Thanks to the wonderful aspect of our education called tests, yours truly could not write the next entry. Well, as that ordeal has been done now we continue on the journey to Gangotri.....
Leaving Yamunotri behind, we had to come back to Barkot before branching out towards Gangotri. Our destination, Uttarkshi, was a valley and the district headquarters of that region. Soon, all we could hear of Yamuna were the faint echoes of her fight with the rocks and only caught glimpses of her glimmering in the welcome sun, snaking her way past the monstrous mountains. Even the forests started changing around us. The tropical mystique gave way to happy coniferous trees and shrubbery.
It was almost as though the forests had become friendlier. The sweet smell of pine cones wafting through the air never lettin you find the source of the scent. Mountains with the latest spiked hairstyles are part of the exhilirating view. The leaves of the pines and other coniferous trees cover the mountain and the gorund making a soft greenish brown inviting carpet.
A few hours into the journey on a beautiful day after the ordeal of the previous night, our company comprised of the occasional insect sounding like a mobile ringtone, the bluest of skies with small white puffy clouds and a smiling sun amongst others. Stopping for a tea break, we stumbled upon this obscure little temple dedicated to Lord Shiva. We climbed about 30-40 steps to reach it. It was the most unique temple I have ever seen. It's situated in a cave one has to climb down to and that's not all. The bottom has a perpetual supply of the most freezing water ever to be found and the stalactites and stalagmites take the form of the idols. There we found Lord Shiva, Lord Ganesh and a few others comfortable and still growing in the cold clime.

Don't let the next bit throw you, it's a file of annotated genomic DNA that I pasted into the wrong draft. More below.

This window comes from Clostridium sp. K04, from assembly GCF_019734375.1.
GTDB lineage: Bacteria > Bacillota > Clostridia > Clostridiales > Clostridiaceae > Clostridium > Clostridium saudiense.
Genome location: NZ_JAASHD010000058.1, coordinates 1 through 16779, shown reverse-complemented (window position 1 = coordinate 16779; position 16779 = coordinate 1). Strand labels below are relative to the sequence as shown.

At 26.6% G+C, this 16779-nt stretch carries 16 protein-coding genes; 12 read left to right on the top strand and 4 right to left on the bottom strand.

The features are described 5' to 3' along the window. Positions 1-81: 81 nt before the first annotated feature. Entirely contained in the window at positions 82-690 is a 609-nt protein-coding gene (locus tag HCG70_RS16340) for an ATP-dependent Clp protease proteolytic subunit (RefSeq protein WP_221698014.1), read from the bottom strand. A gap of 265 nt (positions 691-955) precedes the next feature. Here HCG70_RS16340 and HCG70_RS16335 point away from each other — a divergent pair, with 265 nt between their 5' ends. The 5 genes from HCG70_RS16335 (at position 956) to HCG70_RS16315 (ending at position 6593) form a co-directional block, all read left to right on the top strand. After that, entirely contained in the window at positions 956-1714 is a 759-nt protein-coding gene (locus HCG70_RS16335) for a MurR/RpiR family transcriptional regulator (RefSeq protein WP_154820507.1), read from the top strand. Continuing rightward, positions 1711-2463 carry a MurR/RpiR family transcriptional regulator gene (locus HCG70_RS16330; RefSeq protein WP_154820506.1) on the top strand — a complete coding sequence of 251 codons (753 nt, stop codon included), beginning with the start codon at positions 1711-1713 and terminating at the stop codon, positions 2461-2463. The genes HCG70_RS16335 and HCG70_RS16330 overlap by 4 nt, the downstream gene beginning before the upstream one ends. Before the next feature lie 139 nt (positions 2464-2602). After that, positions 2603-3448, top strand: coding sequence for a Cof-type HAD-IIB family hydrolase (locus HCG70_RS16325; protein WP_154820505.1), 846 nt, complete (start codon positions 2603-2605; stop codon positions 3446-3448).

Moving on, our eyes fell on trees dressed in terraced farms right from the top to the narrow valley below. It kind of makes you speechless and understand the importance of the rivers as all your eyes can take in is a range of mountains with countless farms and fields on them, all of them feeding off the water predominantly from the rivers. It makes you thankful for the bounty of Nature as she selflessly allows us to take whatever she has to offer, of course without hurting her. Soon, we